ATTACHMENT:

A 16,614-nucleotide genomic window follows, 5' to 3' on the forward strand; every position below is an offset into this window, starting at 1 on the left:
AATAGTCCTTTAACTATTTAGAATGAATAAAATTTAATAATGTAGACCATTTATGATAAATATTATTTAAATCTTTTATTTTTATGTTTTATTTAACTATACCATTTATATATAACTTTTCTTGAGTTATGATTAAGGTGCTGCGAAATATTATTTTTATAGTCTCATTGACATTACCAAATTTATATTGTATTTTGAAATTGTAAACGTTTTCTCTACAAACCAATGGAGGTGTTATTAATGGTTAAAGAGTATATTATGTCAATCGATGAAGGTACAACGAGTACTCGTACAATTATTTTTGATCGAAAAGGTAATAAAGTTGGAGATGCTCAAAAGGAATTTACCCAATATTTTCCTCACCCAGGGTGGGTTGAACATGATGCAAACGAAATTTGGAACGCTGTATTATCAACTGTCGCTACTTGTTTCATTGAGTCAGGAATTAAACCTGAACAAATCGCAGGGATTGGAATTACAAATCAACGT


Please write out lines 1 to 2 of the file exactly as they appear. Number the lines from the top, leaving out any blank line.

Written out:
A 16,614-nucleotide genomic window follows, 5' to 3' on the forward strand; every position below is an offset into this window, starting at 1 on the left:
AATAGTCCTTTAACTATTTAGAATGAATAAAATTTAATAATGTAGACCATTTATGATAAATATTATTTAAATCTTTTATTTTTATGTTTTATTTAACTATACCATTTATATATAACTTTTCTTGAGTTATGATTAAGGTGCTGCGAAATATTATTTTTATAGTCTCATTGACATTACCAAATTTATATTGTATTTTGAAATTGTAAACGTTTTCTCTACAAACCAATGGAGGTGTTATTAATGGTTAAAGAGTATATTATGTCAATCGATGAAGGTACAACGAGTACTCGTACAATTATTTTTGATCGAAAAGGTAATAAAGTTGGAGATGCTCAAAAGGAATTTACCCAATATTTTCCTCACCCAGGGTGGGTTGAACATGATGCAAACGAAATTTGGAACGCTGTATTATCAACTGTCGCTACTTGTTTCATTGAGTCAGGAATTAAACCTGAACAAATCGCAGGGATTGGAATTACAAATCAACGT